Israel’s 1977 abortion law stipulates four criteria for termination of pregnancy: If the woman is under 18 or over 40, if the fetus is in danger, if the pregnancy is the result of rape, incest, or an “illicit union,” including extramarital affairs, and if the woman’s mental or physical health is at risk.
All of the changes will take effect over the next three months.
The World Reacts
Politicians across the political spectrum from Canadian Prime Minister Justin Trudeau to British Prime Minister Boris Johnson have denounced the U.S. Supreme Court’s decision since it was announced Friday.
On Saturday, French Prime Minister Elisabeth Borne expressed support for a bill proposed by parliament that would enshrine the right to an abortion in the country’s constitution.
“For all women, for human rights, we must set this gain in stone,” she wrote on Twitter. “Parliament must be able to unite overwhelmingly over this text.”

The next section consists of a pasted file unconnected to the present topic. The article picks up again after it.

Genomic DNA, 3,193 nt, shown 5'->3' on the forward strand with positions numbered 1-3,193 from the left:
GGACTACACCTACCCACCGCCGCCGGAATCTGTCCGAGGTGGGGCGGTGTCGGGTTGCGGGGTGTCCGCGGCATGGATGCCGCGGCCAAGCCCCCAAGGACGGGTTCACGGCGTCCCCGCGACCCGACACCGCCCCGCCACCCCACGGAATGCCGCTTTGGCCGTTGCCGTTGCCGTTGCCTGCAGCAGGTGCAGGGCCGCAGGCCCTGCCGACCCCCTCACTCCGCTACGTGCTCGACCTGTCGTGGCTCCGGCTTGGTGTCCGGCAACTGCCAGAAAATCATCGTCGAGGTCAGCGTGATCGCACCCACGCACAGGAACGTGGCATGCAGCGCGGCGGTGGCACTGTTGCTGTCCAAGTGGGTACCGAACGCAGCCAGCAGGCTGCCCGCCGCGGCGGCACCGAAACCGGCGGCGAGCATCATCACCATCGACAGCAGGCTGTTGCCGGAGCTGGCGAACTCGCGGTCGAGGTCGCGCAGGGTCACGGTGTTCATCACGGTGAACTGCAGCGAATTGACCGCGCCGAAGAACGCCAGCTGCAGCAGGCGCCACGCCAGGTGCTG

Germany scrapped a Nazi-era law prohibiting the promotion of abortion Friday, just hours before the U.S. Supreme Court ruling.
In Israel, abortion is a far less controversial issue than it is for Americans. Around 98% of people who apply for an abortion get one, according to the country’s Central Bureau of Statistics.
Part of the reason for Israel’s relatively easy access to abortion is that many residents interpret Jewish law to condone, or at least not prohibit, the procedure.
In the United States, several Jewish organizations including the American Jewish Committee, Hillel International, and the Women’s Rabbinic Network have expressed opposition to the court ruling, and some Jews have protested it as a violation of their religious freedom.